# Integrals

## Upper and Lower Sums

Here, we show an experimental introduction of the concept of definite and indefinite integrals using upper and lower sums (see Hohenwarter, Jauck, Lindner, 2005). In the dynamic construction below you see a map of a large piece of real estate that is bounded by a river on one of its sides. How do we calculate its area?

In the mathlet we used a parabola as a model for the river. You can adapt this parabola by dragging the points `P`_{1}, `P`_{2} and `P`_{3} with the mouse. Thus we transformed the question into: How do we calculate the area below the parabola? This could be the starting point to discuss different possibilities of approximating this area with your students. In the applet below you can use GeoGebra's lower and upper sums of a function by moving the slider `n`. In this way you can vary the number of rectangles used for the approximation of the area, what could be the basis to motivate and introduce the definite Riemann integral to your students.

Editor's note, May 2014: For an HTML5 version of the above applet,
click here.

## Antiderivative

Finally, you can also use GeoGebra to visualize the concept of an antiderivative. We assume that the students already know how to calculate the definite integral (e.g. by approximating it using upper and lower sums). This lets us use the idea of an *area function* `Area`(`b`) for the area between a given function `f` and the `x`-axis within a certain interval [`a`, `b`]. In the applet below we drew a point `Area` whose `y`-coordinate is the signed area within the interval between point `A` and point `B`. If you drag point `B` you get the graph of the area function as the trace of point `Area`. When your students try to find an equation for this area function, they are actually looking for the antiderivative of `f`.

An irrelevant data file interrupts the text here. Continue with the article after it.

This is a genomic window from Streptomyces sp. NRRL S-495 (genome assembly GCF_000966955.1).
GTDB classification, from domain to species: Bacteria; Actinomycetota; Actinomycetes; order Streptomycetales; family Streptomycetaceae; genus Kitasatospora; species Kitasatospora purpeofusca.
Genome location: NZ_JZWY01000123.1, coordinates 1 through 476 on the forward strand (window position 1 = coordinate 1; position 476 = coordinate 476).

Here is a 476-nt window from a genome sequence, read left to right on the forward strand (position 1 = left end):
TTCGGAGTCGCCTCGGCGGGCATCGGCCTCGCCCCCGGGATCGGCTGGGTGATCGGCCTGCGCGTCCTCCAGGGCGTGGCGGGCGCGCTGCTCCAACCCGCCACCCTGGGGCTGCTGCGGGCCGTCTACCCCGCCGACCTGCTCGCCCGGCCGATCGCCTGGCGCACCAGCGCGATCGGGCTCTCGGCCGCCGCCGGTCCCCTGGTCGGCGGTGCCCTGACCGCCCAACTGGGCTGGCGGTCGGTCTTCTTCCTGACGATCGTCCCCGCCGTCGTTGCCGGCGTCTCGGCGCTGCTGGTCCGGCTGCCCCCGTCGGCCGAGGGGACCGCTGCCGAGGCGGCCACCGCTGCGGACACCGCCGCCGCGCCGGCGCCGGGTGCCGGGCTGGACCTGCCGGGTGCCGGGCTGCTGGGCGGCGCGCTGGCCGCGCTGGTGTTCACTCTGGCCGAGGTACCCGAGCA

Editor's note, May 2014: For an HTML5 version of the above applet,
click here.

After entering some guesses for an equation of the area function that fits the trace of point `Area`, you can also ask GeoGebra to give you the antiderivative of function `f` by typing the command `Integral[f]`

into the input field. If you drag `f` with the mouse, you will see how its antiderivative is updated automatically too. Again, you are also able to change the function's equation later on, allowing you to examine a variety of different functions by using this single construction.